If you really want to experience a piece of Kansas, go to a Rodeo. The sport is unique because it has its roots in real work required of cowboys on the job. It gives you a taste of our history with all of the modern excitement and showmanship of any professional competition.

In Kansas, the life of the typical cowboy has always been a little wild and free. Cowboys first made their mark on the state by driving cattle through the open range. They would spend months on dusty trails, driving literally millions of wild Texas Longhorn north to railroad lines in places like Abilene, Wichita and Dodge City. It was a dangerous job, and the tough, independent reputation of a successful cowboy was well earned.

As the land was fenced and tamed, Kansas cowboys took their skills to working ranches sprawling over thousands of acres of prairie lands prime for raising cattle. The work of the cowboy became a source of pride which has carried to this day. Ranching and farming has changed through the years in Kansas, but the freedom of the work, the independence and the skill needed to get the job done remains the same.

The original rodeo events were little more than friendly competitions between neighboring ranches. The race to see “whose hands could handle the job best” was a way to build community and pride in the profession. Buffalo Bill Cody, who took his famous nickname from his time in Kansas, is said to have put together the first organized rodeo competitions. He contributed the showmanship that made him so famous to the events.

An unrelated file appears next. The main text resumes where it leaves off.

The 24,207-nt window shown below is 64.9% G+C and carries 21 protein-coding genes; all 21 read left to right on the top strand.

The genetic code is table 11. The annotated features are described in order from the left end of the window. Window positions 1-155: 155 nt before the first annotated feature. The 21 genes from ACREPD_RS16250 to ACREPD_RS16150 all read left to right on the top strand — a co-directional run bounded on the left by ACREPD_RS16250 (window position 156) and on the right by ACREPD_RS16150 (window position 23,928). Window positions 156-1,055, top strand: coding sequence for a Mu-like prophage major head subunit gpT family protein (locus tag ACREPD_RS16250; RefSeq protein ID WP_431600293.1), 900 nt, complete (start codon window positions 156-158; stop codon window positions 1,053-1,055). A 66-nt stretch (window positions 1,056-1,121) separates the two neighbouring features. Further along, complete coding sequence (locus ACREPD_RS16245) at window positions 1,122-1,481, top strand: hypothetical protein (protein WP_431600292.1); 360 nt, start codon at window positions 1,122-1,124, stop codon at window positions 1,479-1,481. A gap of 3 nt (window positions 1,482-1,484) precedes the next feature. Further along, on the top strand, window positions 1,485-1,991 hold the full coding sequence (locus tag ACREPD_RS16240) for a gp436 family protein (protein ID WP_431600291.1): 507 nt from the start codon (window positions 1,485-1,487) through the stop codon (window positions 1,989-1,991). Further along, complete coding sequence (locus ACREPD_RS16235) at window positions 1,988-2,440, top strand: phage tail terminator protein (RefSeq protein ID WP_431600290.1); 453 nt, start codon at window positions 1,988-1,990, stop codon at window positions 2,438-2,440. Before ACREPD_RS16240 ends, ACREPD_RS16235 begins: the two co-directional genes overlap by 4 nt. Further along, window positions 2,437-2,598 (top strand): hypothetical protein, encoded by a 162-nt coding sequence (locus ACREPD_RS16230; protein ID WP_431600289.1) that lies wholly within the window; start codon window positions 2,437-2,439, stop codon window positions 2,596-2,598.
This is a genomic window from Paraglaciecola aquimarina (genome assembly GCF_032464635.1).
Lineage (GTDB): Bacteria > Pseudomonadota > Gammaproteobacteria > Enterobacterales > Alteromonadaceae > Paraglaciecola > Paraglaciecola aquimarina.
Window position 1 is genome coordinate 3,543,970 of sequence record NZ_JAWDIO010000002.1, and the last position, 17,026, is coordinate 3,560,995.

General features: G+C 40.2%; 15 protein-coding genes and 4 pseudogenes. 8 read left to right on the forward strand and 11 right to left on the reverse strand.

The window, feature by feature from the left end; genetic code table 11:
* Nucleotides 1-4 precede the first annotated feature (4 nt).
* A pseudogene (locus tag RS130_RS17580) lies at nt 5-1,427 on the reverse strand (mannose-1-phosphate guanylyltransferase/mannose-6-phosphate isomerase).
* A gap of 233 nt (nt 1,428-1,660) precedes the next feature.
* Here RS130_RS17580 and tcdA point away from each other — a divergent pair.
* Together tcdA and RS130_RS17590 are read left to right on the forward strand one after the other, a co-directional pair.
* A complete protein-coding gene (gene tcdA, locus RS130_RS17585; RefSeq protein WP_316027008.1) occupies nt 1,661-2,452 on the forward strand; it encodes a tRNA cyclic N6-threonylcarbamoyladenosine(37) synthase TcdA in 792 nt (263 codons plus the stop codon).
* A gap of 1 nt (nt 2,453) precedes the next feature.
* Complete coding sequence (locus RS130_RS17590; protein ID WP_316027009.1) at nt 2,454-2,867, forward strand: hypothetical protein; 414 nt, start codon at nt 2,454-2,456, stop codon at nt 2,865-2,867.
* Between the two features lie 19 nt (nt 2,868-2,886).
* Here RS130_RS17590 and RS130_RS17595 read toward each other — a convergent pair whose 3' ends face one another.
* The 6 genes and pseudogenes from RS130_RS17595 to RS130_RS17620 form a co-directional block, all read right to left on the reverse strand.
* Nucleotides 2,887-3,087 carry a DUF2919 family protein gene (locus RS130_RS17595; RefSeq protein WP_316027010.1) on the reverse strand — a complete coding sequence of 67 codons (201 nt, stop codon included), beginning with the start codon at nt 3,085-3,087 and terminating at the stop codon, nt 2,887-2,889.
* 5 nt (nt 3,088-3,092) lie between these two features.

These days there are rodeos of all sizes that can be found across the state. They include barrel racing, bull riding, calf roping and some of the biggest take place in the summer months. The oldest consecutive rodeo in the state “The Flint Hills Rodeo” took place in early June, but you still have a chance to make it to one of the other big ones.

The state’s “Largest Night Rodeo” in Pretty Prairie will be July 20 – 23. I went to this one years ago. It was a lot of fun, and one of my favorite memories of living in that part of the state.

You could head up to Phillipsburg in the Northwest part of the state for “Kansas Biggest Rodeo” on August 4, 5 & 6. This even features 500 competitors and $100,000 in prize money.

In southwest Kansas, The Dodge City Roundup Rodeo will be held August 3 to 7.Or if you want to wait until fall, try the Kansas Championship Ranch Rodeo in Medicine Lodge. A ranch rodeo is slightly different from a PCRA rodeo with events that try to more closely match the actual work done on ranches. The Kansas Championship will be held September 23 & 24 in conjunction with the town’s Peace Treaty Pageant.

When you attend a rodeo, the sights and smells outside the arena are as much of a part of the experience as the competition in the dirt below. If you go, I can guarantee you that you won’t forget the experience.

What do you like best about a Kansas rodeo?




Karen Ridder is a freelance writer living in Topeka. A former News Producer for KSNW-TV in Wichita, her work can also been seen in print publications including: Topeka Magazine, TK Magazine and the Topeka Capital-Journal. She has written for several national blogs and was recently recognized as one of the 2011 winners in the Annual Kansas Factual Story Contest. Karen has lived in Kansas for 15 years and married a native Wichitan. Together they are raising two little sunflower boys and a dog named George.